During testing, the gravity-measuring satellites, which will track the continuous movement of liquid water, ice and the solid Earth due to Earth’s changing seasons, weather and climate processes, earthquakes and even human activities, were subjected to conditions similar to those they will experience during launch and in low Earth orbit.
Both satellites, each weighing 600 kilograms, will be flown to the Vandenberg Air Force Base launch site in California in December to begin final launch preparations.
The project is a partnership between NASA’s Jet Propulsion Laboratory, located in Pasadena, California, together with the German Research Centre for Geosciences (GFZ, Potsdam). Both GRACE-FO research satellites will be launched into a polar orbit at an altitude of around 500km and at a distance of 220km apart. Both satellites will then take continuous, very precise measurements of the distance variations between each other and make monthly maps of the changes in Earth’s gravitational field, which are used to track the monthly movement of liquid water, ice and the solid Earth.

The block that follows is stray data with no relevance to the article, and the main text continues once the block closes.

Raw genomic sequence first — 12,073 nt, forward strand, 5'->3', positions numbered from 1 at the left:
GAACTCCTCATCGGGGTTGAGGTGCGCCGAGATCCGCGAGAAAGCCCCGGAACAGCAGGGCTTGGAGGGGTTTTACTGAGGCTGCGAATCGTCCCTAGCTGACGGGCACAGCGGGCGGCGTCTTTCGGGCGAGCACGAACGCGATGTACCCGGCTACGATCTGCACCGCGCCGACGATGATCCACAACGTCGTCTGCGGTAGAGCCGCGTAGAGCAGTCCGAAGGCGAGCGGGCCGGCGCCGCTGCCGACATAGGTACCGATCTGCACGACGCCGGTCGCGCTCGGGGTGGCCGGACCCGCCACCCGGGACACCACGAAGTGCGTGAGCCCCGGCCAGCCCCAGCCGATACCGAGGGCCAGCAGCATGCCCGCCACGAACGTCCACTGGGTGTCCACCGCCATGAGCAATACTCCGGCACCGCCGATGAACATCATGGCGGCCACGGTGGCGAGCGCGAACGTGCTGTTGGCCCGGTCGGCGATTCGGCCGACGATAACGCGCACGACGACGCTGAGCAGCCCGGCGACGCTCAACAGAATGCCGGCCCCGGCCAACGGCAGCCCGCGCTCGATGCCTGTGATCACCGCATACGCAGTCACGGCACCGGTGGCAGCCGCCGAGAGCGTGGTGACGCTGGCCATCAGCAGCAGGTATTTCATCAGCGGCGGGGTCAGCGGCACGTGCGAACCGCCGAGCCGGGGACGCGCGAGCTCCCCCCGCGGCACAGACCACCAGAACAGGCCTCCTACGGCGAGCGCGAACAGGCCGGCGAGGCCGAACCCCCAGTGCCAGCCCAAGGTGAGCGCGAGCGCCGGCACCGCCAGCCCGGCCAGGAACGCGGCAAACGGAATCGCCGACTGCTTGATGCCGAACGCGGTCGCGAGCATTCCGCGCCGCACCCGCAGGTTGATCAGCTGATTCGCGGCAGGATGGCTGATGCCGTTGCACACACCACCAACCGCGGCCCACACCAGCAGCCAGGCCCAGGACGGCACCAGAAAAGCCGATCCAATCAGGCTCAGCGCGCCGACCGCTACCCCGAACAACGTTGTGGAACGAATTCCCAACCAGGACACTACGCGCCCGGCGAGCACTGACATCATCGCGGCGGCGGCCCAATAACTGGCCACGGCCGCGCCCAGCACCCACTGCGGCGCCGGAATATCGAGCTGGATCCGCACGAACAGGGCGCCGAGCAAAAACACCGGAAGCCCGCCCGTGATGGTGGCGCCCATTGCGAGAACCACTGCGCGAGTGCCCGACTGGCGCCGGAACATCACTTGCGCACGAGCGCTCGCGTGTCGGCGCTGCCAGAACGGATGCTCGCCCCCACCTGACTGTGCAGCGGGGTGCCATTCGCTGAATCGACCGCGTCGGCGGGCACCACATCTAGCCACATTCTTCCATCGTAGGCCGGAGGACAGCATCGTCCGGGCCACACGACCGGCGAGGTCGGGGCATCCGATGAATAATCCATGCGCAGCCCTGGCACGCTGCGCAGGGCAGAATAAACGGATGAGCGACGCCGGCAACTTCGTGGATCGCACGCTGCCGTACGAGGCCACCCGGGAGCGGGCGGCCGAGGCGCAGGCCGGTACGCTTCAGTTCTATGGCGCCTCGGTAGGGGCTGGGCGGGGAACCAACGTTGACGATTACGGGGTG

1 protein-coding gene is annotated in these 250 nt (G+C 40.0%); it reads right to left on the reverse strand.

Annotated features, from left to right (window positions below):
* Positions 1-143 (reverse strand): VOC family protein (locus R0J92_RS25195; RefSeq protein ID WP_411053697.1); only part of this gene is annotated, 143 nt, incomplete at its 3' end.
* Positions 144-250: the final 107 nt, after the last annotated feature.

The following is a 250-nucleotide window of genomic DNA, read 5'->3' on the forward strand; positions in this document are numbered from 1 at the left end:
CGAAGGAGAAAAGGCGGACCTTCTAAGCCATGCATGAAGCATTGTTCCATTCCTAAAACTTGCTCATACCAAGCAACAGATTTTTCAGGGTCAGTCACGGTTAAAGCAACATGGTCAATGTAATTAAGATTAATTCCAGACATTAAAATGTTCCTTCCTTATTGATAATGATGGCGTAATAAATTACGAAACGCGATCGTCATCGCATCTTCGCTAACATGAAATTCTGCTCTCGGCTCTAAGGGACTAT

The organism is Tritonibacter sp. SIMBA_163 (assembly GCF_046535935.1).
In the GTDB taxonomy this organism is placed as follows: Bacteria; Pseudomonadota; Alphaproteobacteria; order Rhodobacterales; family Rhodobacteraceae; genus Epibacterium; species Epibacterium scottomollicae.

A Global Positioning System and a microwave ranging system measure the distance between the satellites to within a few microns and a sensitive accelerometer accounts for nongravitational effects, such as atmospheric drag and solar radiation. The GRACE-FO satellites will also feature an additional element: a new, more precise inter-satellite laser ranging instrument, developed by a German/American joint venture, which will be tested for use in future generations of gravitational research. Each satellite also makes up to 200 profiles of temperature distribution and water-vapour content in the atmosphere and the ionosphere on a daily basis to aid weather forecasting.
The German/American GRACE satellites, which have been in space since 2002, are the only satellites that have been capable of monitoring the transport of mass within the Earth system. These include changes in continental water distribution, the melting of polar ice masses or large inland glaciers, and mass redistributions following earthquakes. Data from the GRACE satellites are used to detect groundwater extractions, to monitor droughts and floods, to improve hydrological models, and to precisely quantify the contribution of land glacier and polar ice melt to sea level rise.
Long-duration data sets are vital to provide statistically significant information about climate changes and variations. The GRACE-FO mission will continue the important job started by GRACE and collect essential climate variables.